The rubber mixes and vulcanizates were tested according to the following standard methods: Monsanto Rheometer-100 for determining [t.sub.s2], [t.sub.c90], ML, MH, CRI (ref. 10); Zwick tensile testing machine for the mechanical properties (ref. 11); and equilibrium swelling (ref. 12).

Results and discussion

The effect of aldehyde phenyl hydrazone as vulcanization accelerators in NR mixes. The title compounds were incorporated into NR mixes in different doses and their efficiency as vulcanizing accelerators were compared with MBT, widely used in rubber goods. Table 2 includes the concentration of the prepared compounds, together with the rheometric characteristics of the rubber mixes. Other ingredients were: NR - 100; stearic acid - 0.5; zinc oxide - 5; processing oil - 3; Epc black - 50; sulfur - 3.

It is clear from the data that the three compounds (BaPH), (HBaPH) and (APH) show good accelerating efficiency which increases as the dose increases. It is also evident that substitution in the para-position of the benzene ring by hydroxy or methoxy group increases the accelerating efficiency of these compounds. But the cure rate index of these compounds is less than that of MBT. The effect of benzophenone-amine condensation products as vulcanization accelerators in NR mixes In the same manner, these compounds were incorporated in NR mixes. Table 3 contains the studied doses together with the rheometric characteristics of the compounded rubber. It is noticed that the investigated compounds show moderate vulcanizing efficiency. Here, again, it is clearly seen that the prepared compounds vulcanize NR with a slower rate than MBT. Physico-mechanical properties The modulus, i.e. the stress at 300% elongation, tensile strength and elongation at break were determined for NR vulcanizates with the investigated compounds. These data are given in table 4.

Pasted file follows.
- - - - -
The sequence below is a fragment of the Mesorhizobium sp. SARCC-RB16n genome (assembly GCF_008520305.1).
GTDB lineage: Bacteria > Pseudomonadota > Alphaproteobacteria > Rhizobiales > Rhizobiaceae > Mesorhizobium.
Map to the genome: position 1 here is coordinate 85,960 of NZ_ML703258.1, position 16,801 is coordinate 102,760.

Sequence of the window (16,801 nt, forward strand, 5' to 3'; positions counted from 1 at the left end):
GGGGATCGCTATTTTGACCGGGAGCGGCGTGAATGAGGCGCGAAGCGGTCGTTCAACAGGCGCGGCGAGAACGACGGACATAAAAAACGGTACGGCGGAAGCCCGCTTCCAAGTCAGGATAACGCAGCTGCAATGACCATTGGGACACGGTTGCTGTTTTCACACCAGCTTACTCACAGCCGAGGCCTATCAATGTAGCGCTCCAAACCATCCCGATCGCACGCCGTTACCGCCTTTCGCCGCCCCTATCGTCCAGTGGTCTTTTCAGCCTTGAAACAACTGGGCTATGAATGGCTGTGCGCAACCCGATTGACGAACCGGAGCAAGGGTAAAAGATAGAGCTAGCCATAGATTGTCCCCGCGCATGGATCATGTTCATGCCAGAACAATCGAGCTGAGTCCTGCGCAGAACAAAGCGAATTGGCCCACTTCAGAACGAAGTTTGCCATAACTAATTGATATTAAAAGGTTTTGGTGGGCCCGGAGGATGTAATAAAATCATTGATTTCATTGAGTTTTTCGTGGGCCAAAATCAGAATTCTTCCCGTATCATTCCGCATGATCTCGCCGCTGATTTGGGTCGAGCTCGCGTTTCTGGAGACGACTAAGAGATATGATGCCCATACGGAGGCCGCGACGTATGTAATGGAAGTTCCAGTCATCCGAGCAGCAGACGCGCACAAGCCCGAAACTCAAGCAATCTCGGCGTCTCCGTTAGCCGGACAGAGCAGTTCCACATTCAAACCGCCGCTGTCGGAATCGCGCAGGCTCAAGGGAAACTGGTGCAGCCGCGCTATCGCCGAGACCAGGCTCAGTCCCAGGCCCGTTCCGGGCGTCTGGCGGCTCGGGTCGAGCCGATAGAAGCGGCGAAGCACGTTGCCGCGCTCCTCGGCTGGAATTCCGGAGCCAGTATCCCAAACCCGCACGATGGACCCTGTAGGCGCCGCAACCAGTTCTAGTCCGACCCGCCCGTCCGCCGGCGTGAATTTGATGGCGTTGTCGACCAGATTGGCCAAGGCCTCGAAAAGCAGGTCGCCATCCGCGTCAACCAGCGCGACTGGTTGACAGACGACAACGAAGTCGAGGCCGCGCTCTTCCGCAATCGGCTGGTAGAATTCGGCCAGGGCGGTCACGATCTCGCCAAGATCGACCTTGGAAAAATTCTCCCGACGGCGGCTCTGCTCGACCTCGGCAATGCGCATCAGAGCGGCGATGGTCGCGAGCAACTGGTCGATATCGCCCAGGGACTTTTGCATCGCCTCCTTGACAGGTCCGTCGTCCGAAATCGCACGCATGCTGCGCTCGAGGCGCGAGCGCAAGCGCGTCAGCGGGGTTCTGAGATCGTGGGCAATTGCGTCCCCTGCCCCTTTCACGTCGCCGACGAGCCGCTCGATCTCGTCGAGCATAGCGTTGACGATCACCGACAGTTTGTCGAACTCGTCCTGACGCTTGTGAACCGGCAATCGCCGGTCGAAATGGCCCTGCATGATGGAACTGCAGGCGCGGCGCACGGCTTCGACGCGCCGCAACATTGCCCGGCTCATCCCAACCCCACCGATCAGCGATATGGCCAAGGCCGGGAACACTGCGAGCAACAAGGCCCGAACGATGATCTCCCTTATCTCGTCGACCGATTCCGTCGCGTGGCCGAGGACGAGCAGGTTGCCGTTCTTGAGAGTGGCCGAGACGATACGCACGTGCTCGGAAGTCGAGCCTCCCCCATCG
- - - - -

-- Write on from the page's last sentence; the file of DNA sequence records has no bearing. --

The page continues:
The obtained data show that the NR vulcanized with BaPH, HBaPH and APH have higher tensile strength than both of MBT and benzophenone phenyl hydrazones. On the other hand, the modulus of NR vulcanized with the investigated compounds are lower than that of MBT vulcanizates. This can be explained on the basis of crosslinking density. This was confirmed by swelling measurements in toluene (table 4). Thus, it may be deduced that the crosslinking density of the prepared compounds' vulcanizates are less than that of MBT. Kinetic constants of vulcanization reaction in presence of aldehyde phenyl hydrazones and benzophonene amine derivatives in NR mixes As the vulcanization reaction, crosslinking can be considered as a first order chemical reaction. The obtained rheometric data can be utilized to calculate the vulcanization kinetic constants (ref. 13) and namely the vulcanization rate constant K [min.sup.-1] and the initiation time [t.sub.i] sec. The calculated kinetic constants for the prepared compounds are given in table 5. These data show that the prepared compounds are clearly different in their activity as accelerators for the vulcanization of NR and can be arranged in the following order: HBaPH [is greater than] BA [is greater than] BaPH, APH [is greater than] HBPH[is greater than] BPH

Also, the kinetic data are in good agreement with the mechanical ones. It is worthy to notice that the efficiency of the prepared compounds are generally less than that of MBT used now in industry.

The effect of the prepared compounds as secondary accelerators